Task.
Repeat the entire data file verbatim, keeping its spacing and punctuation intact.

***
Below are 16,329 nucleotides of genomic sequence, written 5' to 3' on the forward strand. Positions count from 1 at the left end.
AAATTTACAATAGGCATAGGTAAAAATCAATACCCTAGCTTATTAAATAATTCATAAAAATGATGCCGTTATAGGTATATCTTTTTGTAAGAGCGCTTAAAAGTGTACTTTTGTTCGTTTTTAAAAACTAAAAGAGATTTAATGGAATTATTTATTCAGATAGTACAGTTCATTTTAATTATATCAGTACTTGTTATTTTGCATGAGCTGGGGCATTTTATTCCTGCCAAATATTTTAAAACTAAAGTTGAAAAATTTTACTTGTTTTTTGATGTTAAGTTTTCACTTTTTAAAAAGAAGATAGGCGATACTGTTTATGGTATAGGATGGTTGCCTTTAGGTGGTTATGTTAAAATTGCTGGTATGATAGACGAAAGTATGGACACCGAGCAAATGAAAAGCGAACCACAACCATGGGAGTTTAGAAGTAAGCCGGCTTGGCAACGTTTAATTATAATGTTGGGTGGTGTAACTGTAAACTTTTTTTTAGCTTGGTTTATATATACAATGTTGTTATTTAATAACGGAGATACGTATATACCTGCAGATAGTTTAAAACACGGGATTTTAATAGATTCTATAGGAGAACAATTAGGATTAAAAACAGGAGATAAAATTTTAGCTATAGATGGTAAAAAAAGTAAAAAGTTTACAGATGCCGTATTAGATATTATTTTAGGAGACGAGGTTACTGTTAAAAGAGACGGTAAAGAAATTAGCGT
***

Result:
Below are 16,329 nucleotides of genomic sequence, written 5' to 3' on the forward strand. Positions count from 1 at the left end.
AAATTTACAATAGGCATAGGTAAAAATCAATACCCTAGCTTATTAAATAATTCATAAAAATGATGCCGTTATAGGTATATCTTTTTGTAAGAGCGCTTAAAAGTGTACTTTTGTTCGTTTTTAAAAACTAAAAGAGATTTAATGGAATTATTTATTCAGATAGTACAGTTCATTTTAATTATATCAGTACTTGTTATTTTGCATGAGCTGGGGCATTTTATTCCTGCCAAATATTTTAAAACTAAAGTTGAAAAATTTTACTTGTTTTTTGATGTTAAGTTTTCACTTTTTAAAAAGAAGATAGGCGATACTGTTTATGGTATAGGATGGTTGCCTTTAGGTGGTTATGTTAAAATTGCTGGTATGATAGACGAAAGTATGGACACCGAGCAAATGAAAAGCGAACCACAACCATGGGAGTTTAGAAGTAAGCCGGCTTGGCAACGTTTAATTATAATGTTGGGTGGTGTAACTGTAAACTTTTTTTTAGCTTGGTTTATATATACAATGTTGTTATTTAATAACGGAGATACGTATATACCTGCAGATAGTTTAAAACACGGGATTTTAATAGATTCTATAGGAGAACAATTAGGATTAAAAACAGGAGATAAAATTTTAGCTATAGATGGTAAAAAAAGTAAAAAGTTTACAGATGCCGTATTAGATATTATTTTAGGAGACGAGGTTACTGTTAAAAGAGACGGTAAAGAAATTAGCGT